The Interim Rule provides guidance on calculating the value of any non-cash consideration:

  • Securities. The relevant value of securities traded on a national securities exchange will be their last closing price before the date of the parties' notice.
  • Other non-cash assets, services, interests, or in-kind contributions. These types of consideration will be valued based on their fair market value as of the date of the parties' notice.
  • Lending transactions. The relevant value will be the cash value of the loan or similar financing arrangement provided by or made available by or on behalf of the foreign party.
  • Conversion of a contingent equity interest. If the transaction results from converting a previously acquired contingent equity interest, the value will be the consideration paid to acquire that interest plus any additional consideration paid for conversion.

The transaction is valued as a whole, with two exceptions:

  1. In the case of a merger or contribution of a business to a joint venture, only the value of the U.S. business is included in the valuation. If more than one U.S. business is contributed to the joint venture, the transaction value is the combined value of the contributed U.S. businesses (but Treasury is considering alternative approaches and welcomes comments on this point).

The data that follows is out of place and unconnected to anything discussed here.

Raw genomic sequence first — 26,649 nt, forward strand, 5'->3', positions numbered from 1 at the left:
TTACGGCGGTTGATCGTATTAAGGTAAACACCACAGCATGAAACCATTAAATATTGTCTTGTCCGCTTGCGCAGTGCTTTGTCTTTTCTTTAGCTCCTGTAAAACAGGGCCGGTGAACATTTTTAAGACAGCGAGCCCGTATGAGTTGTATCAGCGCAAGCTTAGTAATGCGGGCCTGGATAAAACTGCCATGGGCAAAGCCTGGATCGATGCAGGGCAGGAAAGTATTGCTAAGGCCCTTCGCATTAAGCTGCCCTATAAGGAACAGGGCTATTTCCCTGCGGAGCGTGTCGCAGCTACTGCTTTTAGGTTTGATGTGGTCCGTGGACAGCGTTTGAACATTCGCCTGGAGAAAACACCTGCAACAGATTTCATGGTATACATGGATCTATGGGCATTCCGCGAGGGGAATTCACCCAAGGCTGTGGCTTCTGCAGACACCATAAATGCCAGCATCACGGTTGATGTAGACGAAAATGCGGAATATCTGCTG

2. In any transaction, if the value of the interest being acquired in the U.S. business of the target is less than $5 million, the filing fee is capped at $750 regardless of the total value of the transaction.

For real estate transactions within the jurisdiction of CFIUS that do not constitute a "U.S. business" (e.g., raw land or leases, but not, for example, the acquisition of operating commercial real estates, which would be evaluated under the rules above), the Interim Rule provides the following valuation guidance:

  • Purchase transactions. The value will be the sum of all consideration provided by or on behalf of the foreign purchaser, including cash.
  • Lease transactions. The value will be the sum of any (i) fixed payments, (ii) variable payments depending on an index or rate (such as a market interest rate), and (iii) non-cash or in-kind consideration from the foreign lessee to the lessor over the term of the lease.
  • Concession transactions. The value will be the sum of all rent, fees, and charges along with any non-cash or in-kind contributions from the foreign person to the grantor over the term of the concession.

If the consideration has yet to be determined or cannot be determined as of the filing date, the value of the transaction will be the fair market value of the acquired assets as of the day of the parties' filing.6 Parties can rely on a current (within two quarters) valuation made following GAAP or IFRS or on a valuation from an independent appraiser (unless there has been a significant change); otherwise, they may provide a good faith estimate and its basis. For covered real estate transactions, if the parties cannot reasonably determine the value of a lease or concession, the filing fee is set at $750.

IV. Timing, Manner of Payment, and Refunds